Starr: The Randy Moss Solution

April 30, 2007

Dear Mark:
I hope you and your Patriots pals enjoy Randy Moss, that sulky, underperforming jerk.

Your pal,
Dan, the Oakland Raiders fan

May 2, 2007

Dear Dan the Raiders fan:
Sorry to take so long getting back to you. But since Randy escaped the “bad boys” haven in Oakland and landed in the bosom of the righteous, my New England Patriots, I’ve been extremely busy. Me and my buds—the gang from Section No. 132 at The Razor in Foxboro—have been making plans for the now inevitable “Welcome Back Christian Peter” celebration.

Remember Peter? He was the University of Nebraska defensive tackle drafted by the Patriots, back in 1996. He had lots of tackles on his college record, as well as a long record of problems with the law, including eight arrests and one third-degree sexual-assault conviction. When Myra Kraft, the dynamic and philanthropic wife of owner Robert Kraft, got wind of Peter’s history, she gave her husband an earful. Kraft echoed her sentiments to Pats management, which then unceremoniously dumped Peter before he even donned the uniform.

That was still a couple years BB—Before Belichick—but it was really the beginning of the Patriots’ “character” movement. The team was sending out an unequivocal message: we don’t want no stinkin’ felons or even misdemeanorons on our team. What has been so neat about that approach, as implemented by Coach Belichick, is that having players with character has translated into championships—count ’em, three of them. How cool that the best guys made for the best team.

It has taken more than a decade, and a host of off-field incidents, for the rest of the league to catch up with the Pats on this character issue. Their cause got a boost when NFL commissioner, Roger Goodell, recently suspended a couple of miscreants, Tennessee’s Pacman Jones and Cincinnati’s Chris Henry, for their frequent close encounters with law enforcement. And former superstar running back turned ganja mystic Ricky Williams will apparently have to jump through plenty of hoops to find his way back from exile in Canada to the NFL Promised Land. As a result, every NFL team went into the draft last weekend wary of guys with what those ESPN analysts kept calling “red flags” on their résumés.

Still, with the league in avoidance mode on “red flag” guys, the Patriots smartly recognized a unique opportunity in what, in business parlance, might be called distressed assets. So not only did the team trade for Randy Moss, arguably the most talented wide receiver ever and unarguably one of the poster lads for bad behavior on and off the field. But in the first round of the draft, they took a safety from the University of Miami’s Brandon Meriweather, who was last seen stomping on some kids from Florida International in an on-field brawl.

Moss’s life has been one continual red flag. He did jail time in high school for battery, and later got kicked off the Florida State team, which is really hard to do. Moss went on to play college ball at Marshall and might have been the first pick in the 1998 NFL draft—he wound up going 21st to the Minnesota Vikings—had it not been for all his baggage. Since then, he has put up some remarkable numbers—including more than $100,000 in fines by the league for assorted acts of malice and buffoonery. It would be too much to suggest he’s a reformed character just because he hasn’t been charged with a crime in almost five years. Still, all his most recent problems can be termed attitudinal—a pronounced indifference to team goals and his reluctance to exert himself on plays that are not designed to showcase him.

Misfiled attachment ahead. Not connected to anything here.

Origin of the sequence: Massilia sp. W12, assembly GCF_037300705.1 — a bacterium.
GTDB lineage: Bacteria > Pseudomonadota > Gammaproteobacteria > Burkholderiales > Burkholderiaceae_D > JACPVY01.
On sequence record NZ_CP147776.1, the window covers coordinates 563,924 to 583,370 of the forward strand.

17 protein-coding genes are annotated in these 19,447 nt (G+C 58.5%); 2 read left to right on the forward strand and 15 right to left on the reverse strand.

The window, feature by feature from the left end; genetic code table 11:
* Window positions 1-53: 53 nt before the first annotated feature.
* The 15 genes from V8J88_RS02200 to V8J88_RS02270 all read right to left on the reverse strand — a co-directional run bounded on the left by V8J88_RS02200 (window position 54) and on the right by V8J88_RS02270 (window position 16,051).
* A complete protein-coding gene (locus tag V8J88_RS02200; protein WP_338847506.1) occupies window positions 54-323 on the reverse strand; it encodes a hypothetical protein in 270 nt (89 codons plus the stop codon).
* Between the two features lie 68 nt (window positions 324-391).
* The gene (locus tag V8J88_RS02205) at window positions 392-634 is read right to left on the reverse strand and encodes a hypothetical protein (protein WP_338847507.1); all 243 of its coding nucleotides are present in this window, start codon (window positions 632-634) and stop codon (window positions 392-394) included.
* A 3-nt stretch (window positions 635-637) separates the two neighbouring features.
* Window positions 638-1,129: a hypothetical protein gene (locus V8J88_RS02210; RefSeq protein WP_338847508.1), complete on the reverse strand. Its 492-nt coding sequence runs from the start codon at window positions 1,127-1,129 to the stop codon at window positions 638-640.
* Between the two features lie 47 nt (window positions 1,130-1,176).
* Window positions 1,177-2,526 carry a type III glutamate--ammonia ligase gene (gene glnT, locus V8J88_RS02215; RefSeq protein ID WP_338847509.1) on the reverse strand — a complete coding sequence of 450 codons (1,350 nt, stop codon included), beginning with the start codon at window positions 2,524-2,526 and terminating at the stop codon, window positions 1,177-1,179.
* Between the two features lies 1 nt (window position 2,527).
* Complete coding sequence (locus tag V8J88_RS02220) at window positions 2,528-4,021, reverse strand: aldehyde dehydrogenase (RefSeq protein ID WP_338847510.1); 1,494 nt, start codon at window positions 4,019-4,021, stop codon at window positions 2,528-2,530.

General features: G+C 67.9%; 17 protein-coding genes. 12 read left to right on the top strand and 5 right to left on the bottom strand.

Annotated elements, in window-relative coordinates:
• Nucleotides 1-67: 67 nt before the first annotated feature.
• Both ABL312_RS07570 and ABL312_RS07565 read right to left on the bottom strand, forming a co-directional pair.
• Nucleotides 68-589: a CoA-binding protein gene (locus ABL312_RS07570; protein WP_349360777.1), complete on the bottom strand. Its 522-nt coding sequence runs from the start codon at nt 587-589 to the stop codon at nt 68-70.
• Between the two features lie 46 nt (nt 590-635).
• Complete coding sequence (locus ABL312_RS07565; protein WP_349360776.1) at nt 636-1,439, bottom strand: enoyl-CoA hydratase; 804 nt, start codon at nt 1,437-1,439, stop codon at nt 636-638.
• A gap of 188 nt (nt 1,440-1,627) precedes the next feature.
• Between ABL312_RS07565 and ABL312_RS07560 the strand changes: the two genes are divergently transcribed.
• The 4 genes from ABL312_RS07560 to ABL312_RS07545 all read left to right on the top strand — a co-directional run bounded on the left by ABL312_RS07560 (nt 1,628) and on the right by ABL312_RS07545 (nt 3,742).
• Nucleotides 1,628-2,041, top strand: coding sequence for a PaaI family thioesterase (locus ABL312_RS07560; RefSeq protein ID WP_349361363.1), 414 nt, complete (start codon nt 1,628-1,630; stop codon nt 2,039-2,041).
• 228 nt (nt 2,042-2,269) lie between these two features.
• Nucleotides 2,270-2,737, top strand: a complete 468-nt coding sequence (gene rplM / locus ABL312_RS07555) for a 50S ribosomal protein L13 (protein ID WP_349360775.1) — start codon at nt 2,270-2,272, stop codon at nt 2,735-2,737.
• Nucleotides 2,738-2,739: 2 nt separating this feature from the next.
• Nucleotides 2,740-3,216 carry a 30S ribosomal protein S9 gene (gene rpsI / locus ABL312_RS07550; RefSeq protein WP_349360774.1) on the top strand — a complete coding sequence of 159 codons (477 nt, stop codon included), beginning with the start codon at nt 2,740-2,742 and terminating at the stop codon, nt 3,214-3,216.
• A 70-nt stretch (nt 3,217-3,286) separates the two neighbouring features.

But New England doesn’t lack for character guys capable of delivering Moss an unequivocal message about how you do things the Patriots way. What the Patriots lacked last season, when they came up just a few measly yards short of another trip to the Super Bowl, was folks to catch passes from Tom Brady. Even before signing Moss, the Pats were in the midst of what every NFL analyst regards as the best off-season of any team, having signed a mother lode of free-agent talent, including three wide receivers.

But the 30-year-old Moss is in a class by himself. Consider the record, as the Web site Cold Hard Football Facts did. The entire 2006 roster of Pats receivers has played 406 NFL games and caught passes for 11,977 yards and 61 touchdowns. Moss alone, over his nine seasons totaling 138 games, has caught passes for 10,700 yards and 101 TDs. When the Raiders traded for Moss two years ago, they gave Minnesota a prized, young linebacker and a first-round draft choice—and would have owed him $20 million in salary over the next two seasons. The Pats surrendered only a fourth-round pick for Moss, and he quickly agreed to take a giant pay cut—a one-year $3 million deal (with incentives). If Moss misfires, the Patriots can cut him adrift without having lost much more than a little face.

A Boston Globe online poll indicates that more than 86 percent of respondents applaud the Patriots’ acquisition. So apparently do the bettors; the Pats have now emerged—on a leading online gambling site—as 6-5 favorites to win Super Bowl XLII. For those who fret that the deal represents some backsliding on the character issue, Pats owner Kraft was reassuring: “I just want to make it crystal clear that we have not changed our philosophy in any way. Our mission statement is to win football games.” So there it is, Dan the Raiders fan, from on high. We still don’t want any stinkin’ felons or misdemeanorons here—unless, of course, they can help us win another Super Bowl.

Your pal,
Mark the Patriots fan

P.S. Fyi, after being booted out of Foxboro, Christian Peter went on to play six solid seasons—without incident—in the NFL, and is now reportedly pursuing a career in business. It turns out that some guys just need a second, third or, in Randy’s case, 17th chance.